Clonea Strand Hotel
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- Room service
- Swimming pool
- Free High-Speed Internet
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... up, living next to her Donnelly aunt.
Brian and his wife couldn’t stay but the rest of us went to a local pub for lunch and a long catch up. Tina had prepared folders of information, one for Kay and one for Tom and Tom set up the laptop and showed Tina and Kay some photos, most from the American Daly cousins.
We returned to our B&B after 18:00 and Tom spent several hours capturing the information from the day and updating his family ...
... Ali and I are very grateful for the support. Tomorrow is the final day and I am looking forward to getting to Cobh and seeing everyone again. I will admit that I will miss the adventure. Thank you for coming along with me and for indulging my persistent Facebook posts - I promise that after Friday everything will return to normal and I will hang-up my electronic quill for a while. I will post the last blog tomorrow evening and tell you all how the final furlong went. Bye for now, ...
The start of 4 full days with family in Co. Cork - Ireland. Today we ventured, as a family group to one of the many hidden treasurers to the local area - Mitchelstown Cave. The caves were discovered by candelight, in the 1800's by John Condon (no relation I'm led to believe) and have remained on private property and managed by the family for 6 generations! There's no guessing ...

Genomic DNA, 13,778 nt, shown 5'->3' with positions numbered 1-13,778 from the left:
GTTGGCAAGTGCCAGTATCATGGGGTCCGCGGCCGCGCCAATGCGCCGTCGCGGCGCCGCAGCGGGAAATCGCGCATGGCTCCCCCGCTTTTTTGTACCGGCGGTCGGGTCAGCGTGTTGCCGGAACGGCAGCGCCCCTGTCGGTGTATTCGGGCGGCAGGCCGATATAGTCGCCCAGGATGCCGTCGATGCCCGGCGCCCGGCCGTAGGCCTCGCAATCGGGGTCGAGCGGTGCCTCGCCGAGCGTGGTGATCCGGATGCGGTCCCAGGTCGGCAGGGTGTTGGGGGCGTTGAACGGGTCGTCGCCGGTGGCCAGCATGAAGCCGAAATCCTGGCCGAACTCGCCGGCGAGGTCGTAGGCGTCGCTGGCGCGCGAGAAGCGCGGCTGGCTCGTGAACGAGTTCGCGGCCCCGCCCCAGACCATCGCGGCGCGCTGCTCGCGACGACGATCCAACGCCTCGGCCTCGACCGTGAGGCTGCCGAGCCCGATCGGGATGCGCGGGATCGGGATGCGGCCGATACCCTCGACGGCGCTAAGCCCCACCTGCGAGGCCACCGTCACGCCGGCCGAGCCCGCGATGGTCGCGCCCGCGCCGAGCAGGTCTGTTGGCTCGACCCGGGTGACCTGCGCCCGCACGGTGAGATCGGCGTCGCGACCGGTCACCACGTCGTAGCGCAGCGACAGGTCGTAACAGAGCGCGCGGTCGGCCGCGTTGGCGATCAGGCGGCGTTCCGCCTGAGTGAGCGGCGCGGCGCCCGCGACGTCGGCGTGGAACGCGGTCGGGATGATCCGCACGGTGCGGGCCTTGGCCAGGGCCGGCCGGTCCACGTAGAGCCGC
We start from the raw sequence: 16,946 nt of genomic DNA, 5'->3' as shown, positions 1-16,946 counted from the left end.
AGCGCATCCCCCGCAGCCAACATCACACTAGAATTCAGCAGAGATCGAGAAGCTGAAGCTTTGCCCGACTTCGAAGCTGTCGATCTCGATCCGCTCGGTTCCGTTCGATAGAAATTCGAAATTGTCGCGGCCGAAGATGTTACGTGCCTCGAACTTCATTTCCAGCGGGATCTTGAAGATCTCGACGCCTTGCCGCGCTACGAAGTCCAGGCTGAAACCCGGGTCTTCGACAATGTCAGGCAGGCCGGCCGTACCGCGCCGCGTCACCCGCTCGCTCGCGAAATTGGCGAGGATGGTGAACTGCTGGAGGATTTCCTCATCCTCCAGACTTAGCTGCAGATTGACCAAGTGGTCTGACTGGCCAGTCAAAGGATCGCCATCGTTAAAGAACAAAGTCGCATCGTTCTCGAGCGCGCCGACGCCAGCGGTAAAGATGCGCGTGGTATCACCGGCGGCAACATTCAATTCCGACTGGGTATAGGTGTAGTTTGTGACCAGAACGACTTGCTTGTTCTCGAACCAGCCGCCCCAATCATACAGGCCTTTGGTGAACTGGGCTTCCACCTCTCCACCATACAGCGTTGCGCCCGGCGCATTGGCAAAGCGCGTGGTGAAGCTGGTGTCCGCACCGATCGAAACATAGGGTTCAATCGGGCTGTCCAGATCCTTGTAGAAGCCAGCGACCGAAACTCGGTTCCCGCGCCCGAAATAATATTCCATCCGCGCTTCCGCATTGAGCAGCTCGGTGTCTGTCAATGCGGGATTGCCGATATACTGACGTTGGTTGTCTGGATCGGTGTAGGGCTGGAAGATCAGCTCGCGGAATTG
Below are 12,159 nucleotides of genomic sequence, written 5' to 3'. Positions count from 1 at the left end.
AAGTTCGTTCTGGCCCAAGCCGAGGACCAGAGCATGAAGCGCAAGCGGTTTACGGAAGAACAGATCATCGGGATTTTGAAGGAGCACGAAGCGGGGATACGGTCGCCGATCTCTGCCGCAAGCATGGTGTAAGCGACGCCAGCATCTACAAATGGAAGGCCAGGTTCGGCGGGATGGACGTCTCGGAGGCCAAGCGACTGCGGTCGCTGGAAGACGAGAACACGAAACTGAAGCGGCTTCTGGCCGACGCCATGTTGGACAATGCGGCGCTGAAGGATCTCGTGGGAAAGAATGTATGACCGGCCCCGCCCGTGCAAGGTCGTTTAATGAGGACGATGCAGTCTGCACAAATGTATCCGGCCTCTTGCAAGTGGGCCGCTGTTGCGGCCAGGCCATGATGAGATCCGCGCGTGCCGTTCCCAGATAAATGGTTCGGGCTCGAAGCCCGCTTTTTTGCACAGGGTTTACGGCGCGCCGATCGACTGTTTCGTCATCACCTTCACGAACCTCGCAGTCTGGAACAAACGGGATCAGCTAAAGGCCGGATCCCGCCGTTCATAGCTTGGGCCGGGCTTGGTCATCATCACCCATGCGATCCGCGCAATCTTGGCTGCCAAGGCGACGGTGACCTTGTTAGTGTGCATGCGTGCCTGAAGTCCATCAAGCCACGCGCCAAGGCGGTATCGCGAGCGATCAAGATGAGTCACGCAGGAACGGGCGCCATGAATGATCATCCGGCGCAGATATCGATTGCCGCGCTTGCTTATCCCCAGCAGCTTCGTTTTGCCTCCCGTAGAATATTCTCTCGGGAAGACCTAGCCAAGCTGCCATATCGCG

... Steve enjoyed looking around, although there wasn't a great deal there to interest him.
After lunch we drove past Cork which looked rather interesting and then made our way to our hotel in Tramore, which is a seaside resort. Steve and I went for a walk to the shops, but there was very little open. I think this place would be an absolute nightmare in the summer months as people converged on it for their holidays. It was ...
... and drenched, we went back down the stairs and purchased pictures of each of us in action. Back in our car, we dried off and left the town of Cork for the southern coast and Cobh.
Cobh is the original name of a town that bore the moniker of Queenstown from 1849-1922 . As you near the town from the north, you cross an old stone bridge and climb a steep incline to the top of a crest. The other side of this hill holds ...